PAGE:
Editorial

The tough task of selecting the best combination

Saturday, April 06, 2019

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Believe it or not, just two months remain for the Fifa Women's World Cup set for June 7 to July 7 in France.

We are told that the Reggae Girlz trip to South Africa, which climaxes tomorrow (Sunday) with a friendly international against the host country, may be the last chance for “fringe players” to make the cut for France.

Team selection is among sport's more difficult jobs. Those with the responsibility must look at many different aspects — some the average lay person may not even contemplate.

They must put their personal preferences aside and seek to be as objective as is humanly possible as they seek to make selections that will help the team perform to full potential at the World Cup.

Reggae Girlz Assistant Coach Mr Lorne Donaldson summed it up: “As coaches, we will have to be as fair and honest as we can, but feelings are going to get hurt, but in the long run, we have to do what's best for the team and Jamaica.”

In yesterday's edition of this newspaper Head Coach Mr Hue Menzies is reported as saying: “Right now we are looking for who is sharper and who is making quicker decisions with the ball and who is looking to combine, and who will make the decisions that could change the game…”

Of course, Mr Menzies and his staff must also consider fitness and the willingness of each player to go the extra mile during training in order to improve.

Not just raw technical ability, but tactical awareness and the capacity to follow the coach's instructions — even while being ready to adapt to changing situations on the field — and to take the initiative when necessary, all come into play in the selection process.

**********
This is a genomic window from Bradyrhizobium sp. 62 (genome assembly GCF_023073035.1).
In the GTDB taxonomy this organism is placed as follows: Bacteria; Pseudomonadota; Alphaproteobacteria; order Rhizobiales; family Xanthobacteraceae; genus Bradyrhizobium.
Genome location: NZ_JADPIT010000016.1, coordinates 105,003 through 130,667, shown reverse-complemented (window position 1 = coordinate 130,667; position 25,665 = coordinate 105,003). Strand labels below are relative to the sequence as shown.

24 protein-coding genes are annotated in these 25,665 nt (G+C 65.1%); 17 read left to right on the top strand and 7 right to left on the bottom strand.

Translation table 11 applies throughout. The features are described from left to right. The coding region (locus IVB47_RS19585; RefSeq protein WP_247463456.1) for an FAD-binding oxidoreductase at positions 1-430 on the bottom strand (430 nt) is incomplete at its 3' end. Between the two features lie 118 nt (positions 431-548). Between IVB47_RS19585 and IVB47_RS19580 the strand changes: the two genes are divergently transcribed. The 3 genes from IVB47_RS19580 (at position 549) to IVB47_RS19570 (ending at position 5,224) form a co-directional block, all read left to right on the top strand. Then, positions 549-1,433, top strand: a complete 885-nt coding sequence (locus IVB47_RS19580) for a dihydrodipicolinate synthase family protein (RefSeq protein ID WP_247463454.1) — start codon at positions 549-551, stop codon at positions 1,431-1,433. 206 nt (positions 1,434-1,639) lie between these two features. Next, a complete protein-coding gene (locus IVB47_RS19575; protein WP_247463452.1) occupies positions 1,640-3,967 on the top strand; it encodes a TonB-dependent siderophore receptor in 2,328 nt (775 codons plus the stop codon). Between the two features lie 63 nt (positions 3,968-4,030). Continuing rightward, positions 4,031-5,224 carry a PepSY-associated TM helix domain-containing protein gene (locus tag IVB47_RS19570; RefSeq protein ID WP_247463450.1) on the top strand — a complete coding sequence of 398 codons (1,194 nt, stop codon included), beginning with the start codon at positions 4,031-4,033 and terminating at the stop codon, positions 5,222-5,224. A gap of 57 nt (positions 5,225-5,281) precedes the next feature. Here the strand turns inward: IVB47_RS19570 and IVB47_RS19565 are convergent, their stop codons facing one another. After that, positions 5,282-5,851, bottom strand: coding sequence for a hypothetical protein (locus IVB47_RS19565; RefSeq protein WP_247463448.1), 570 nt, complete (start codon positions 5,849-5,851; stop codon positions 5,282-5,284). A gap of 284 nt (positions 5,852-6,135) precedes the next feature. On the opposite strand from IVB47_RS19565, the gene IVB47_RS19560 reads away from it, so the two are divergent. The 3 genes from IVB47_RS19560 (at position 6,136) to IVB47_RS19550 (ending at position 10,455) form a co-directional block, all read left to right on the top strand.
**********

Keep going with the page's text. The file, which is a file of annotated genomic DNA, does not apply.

Then there is also the perception of a player's capacity to consistently maintain personal discipline, work hard, withstand intense pressure, blend easily with teammates on and off the field, and, most of all, put the team's interests first, no matter what.

A feature by Deputy Sports Editor Mr Sean Williams published on Thursday, titled 'Reggae Girlz mixing it up with brain and brawn', which embraced interviews he did with footballers and university scholars Misses Jadyn Matthews and Brittany Simpson brought another dimension to the table.

They spoke of the value of higher education and intellectual training in competitive sport, and in this particular case football.

“…I think that having an academic background helps you think in a different way,” said Miss Matthews. And, according to Miss Simpson, “Soccer and academics go hand in hand...”

Said she: “Having brains on the soccer pitch is important, because you can have skill and still not be able to read the game, and education will give you that background that will help your soccer.”

All these and more Mr Menzies and his staff must consider as they prepare to select the best possible squad. We don't envy them, even as we wish them all the best.

Also, we wish the Reggae Girlz good health and fortune as they take on the South Africans in their backyard.


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